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The Idiot in Arabic Literature

  • Wen-chin Ouyang
Thursday 10 November 2016
LUCIS Fall Fellow Wen-chin Ouyang
Cleveringaplaats 1
2311 BD Leiden
Lipsius 228

Reading Arabic Literature in a Global Context

The past quarter of a century has witnessed the re-emergence and further development of Goethe’s ideas of ‘world literature’, which have provided impetus for and contribution to the transformation of ‘comparative literature’ as well as literary studies and the attendant theory and critical thought. The problematically tangential role of Arabic literature, in fact, non-European literatures in general, in the current theoretical debates about literary studies within the framework of ‘comparative literature’ and ‘world literature’ has meant that ‘comparative literature’ and ‘world literature’, more often than not informed by translation and driven by translation studies, have remained Eurocentric, and that the study of Arabic literature continues to be grounded in the agenda and methodology of ‘area studies’.

Would it be possible to bring the theoretical rigour of ‘comparative literature’ and ‘world literature’ to bear on the study of Arabic literature without sacrificing the accuracy and depth of knowledge inherent in ‘area studies’? More important, how can the study of Arabic literature contribute to both literary studies and area studies, theoretically, methodologically, and interpretively, as it interrogates and engages with the priorities and methods of ‘area studies’, ‘comparative literature’ and ‘world literature’? This series of five ‘lectures’ explores and intertwine these two possibilities by reading Arabic literature in a global context, situating it in moments and sites of cultural encounter (across time, e.g., between pasts and presents, and space, i.e., with other cultures and literatures).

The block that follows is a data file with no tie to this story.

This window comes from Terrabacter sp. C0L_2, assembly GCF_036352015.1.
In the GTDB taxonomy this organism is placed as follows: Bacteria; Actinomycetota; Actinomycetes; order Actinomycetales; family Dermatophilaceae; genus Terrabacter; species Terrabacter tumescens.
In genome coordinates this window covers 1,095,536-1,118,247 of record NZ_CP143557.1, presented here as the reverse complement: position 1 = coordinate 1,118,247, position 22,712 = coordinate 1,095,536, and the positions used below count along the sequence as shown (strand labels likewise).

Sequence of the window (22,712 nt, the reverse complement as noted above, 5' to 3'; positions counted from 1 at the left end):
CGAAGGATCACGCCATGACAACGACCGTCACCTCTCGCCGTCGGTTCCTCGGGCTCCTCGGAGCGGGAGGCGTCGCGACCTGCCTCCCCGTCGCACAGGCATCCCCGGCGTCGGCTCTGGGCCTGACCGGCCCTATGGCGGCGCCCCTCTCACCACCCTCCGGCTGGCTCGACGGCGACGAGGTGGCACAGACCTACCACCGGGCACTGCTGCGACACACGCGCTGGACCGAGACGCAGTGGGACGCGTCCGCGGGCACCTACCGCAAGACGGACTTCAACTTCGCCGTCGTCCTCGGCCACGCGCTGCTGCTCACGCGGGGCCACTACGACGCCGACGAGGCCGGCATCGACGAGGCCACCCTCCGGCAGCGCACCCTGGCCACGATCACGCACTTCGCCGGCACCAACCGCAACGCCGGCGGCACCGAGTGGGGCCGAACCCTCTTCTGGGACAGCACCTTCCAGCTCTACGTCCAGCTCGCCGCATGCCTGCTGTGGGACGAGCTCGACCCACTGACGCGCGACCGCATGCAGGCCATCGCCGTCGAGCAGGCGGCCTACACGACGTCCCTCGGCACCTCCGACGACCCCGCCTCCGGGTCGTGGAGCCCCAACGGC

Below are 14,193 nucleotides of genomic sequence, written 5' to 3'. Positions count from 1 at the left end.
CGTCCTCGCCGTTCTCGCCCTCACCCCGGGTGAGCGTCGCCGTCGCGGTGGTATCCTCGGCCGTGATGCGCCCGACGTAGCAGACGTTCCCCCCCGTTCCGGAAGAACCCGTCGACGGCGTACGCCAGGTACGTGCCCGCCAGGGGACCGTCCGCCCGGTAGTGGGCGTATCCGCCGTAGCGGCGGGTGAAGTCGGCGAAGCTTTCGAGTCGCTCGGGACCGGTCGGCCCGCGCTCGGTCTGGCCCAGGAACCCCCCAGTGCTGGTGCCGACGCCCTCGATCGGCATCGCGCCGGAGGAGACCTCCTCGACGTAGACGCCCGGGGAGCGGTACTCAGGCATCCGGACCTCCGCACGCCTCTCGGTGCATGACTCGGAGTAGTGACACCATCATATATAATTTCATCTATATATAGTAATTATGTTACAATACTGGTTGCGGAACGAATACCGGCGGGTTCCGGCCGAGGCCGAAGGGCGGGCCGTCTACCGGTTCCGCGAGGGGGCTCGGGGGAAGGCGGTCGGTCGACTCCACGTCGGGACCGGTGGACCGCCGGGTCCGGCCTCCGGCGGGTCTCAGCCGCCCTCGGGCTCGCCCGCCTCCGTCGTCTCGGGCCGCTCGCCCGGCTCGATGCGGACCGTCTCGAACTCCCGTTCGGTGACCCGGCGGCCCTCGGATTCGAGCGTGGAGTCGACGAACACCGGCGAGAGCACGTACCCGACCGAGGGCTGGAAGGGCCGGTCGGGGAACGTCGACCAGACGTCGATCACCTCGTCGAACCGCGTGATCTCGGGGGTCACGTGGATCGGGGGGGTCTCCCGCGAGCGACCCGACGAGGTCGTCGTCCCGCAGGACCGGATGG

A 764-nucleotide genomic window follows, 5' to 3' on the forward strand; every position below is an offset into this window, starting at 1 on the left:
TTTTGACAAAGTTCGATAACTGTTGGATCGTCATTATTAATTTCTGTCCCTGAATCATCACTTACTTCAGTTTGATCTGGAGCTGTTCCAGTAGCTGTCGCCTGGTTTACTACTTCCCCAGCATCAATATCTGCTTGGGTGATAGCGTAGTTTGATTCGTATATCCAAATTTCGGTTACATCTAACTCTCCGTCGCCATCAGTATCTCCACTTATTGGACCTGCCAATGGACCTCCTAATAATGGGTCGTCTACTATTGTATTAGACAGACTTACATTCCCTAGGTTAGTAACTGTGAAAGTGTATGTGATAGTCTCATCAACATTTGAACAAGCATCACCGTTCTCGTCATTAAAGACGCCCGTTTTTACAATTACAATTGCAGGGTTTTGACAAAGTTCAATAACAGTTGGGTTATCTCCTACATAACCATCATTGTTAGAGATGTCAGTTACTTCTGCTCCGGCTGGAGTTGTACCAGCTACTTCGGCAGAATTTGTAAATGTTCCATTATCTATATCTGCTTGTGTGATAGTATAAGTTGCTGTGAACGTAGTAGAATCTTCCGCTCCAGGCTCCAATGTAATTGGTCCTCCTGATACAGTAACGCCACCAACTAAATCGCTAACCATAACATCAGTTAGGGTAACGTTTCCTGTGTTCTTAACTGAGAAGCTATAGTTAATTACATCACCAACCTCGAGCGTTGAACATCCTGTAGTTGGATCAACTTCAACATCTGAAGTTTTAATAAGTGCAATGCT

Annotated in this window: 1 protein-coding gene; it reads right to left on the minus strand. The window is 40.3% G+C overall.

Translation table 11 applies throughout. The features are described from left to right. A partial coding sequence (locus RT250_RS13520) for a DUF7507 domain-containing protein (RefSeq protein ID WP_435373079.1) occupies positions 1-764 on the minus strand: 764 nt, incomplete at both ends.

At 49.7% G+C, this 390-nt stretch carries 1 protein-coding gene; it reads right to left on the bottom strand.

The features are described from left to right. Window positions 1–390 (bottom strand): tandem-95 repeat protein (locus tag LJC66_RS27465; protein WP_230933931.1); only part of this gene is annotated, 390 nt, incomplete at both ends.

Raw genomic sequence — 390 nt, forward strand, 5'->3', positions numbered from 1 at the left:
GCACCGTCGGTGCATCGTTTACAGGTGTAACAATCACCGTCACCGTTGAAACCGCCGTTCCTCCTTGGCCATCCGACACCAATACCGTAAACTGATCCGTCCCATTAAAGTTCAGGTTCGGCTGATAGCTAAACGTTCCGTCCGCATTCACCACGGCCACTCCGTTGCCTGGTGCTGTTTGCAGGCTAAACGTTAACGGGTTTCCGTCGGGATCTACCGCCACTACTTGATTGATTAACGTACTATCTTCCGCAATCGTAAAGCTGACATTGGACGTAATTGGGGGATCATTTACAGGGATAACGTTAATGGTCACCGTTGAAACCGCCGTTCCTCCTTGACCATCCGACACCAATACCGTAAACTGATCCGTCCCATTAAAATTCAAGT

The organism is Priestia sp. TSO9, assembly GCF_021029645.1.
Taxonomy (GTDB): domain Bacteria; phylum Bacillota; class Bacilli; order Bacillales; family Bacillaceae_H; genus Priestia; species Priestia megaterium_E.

The Idiot in Arabic Literature

In the second lecture Wen-chin Ouyang examines the ‘The Love Mad’ paradigm across a number of genres of writing in classical Arabic literature and contemplates the ways in which the two simultaneously contradictory and complementary epistemologies (reason and passion) underpin the moral universe inherent in Arabic storytelling and adab, and rethinks the boundaries set up by genres in the Arabic literary field.

About Wen-chin Ouyang

Wen-chin Ouyang was born in Taiwan and raised in Libya. She completed her BA in Arabic at Tripoli University and PhD Middle Eastern Studies at Columbia University in New York City. She taught Arabic language, literature and culture at Columbia University, University of Chicago and University of Virginia before she moved to London. She currently holds the position of professor of Arabic and Comparative Literature at SOAS (University of London). She is interested in critical theory and thought as well as poetics and prosaics. She has written extensively on classical and modern Arabic narrative and literary criticism. She is the author of Literary Criticism in Medieval Arabic-Islamic Culture: The Making of a Tradition (1997), Poetics of Love in the Arabic Novel (2012) and Politics of Nostalgia in the Arabic Novel (2013).

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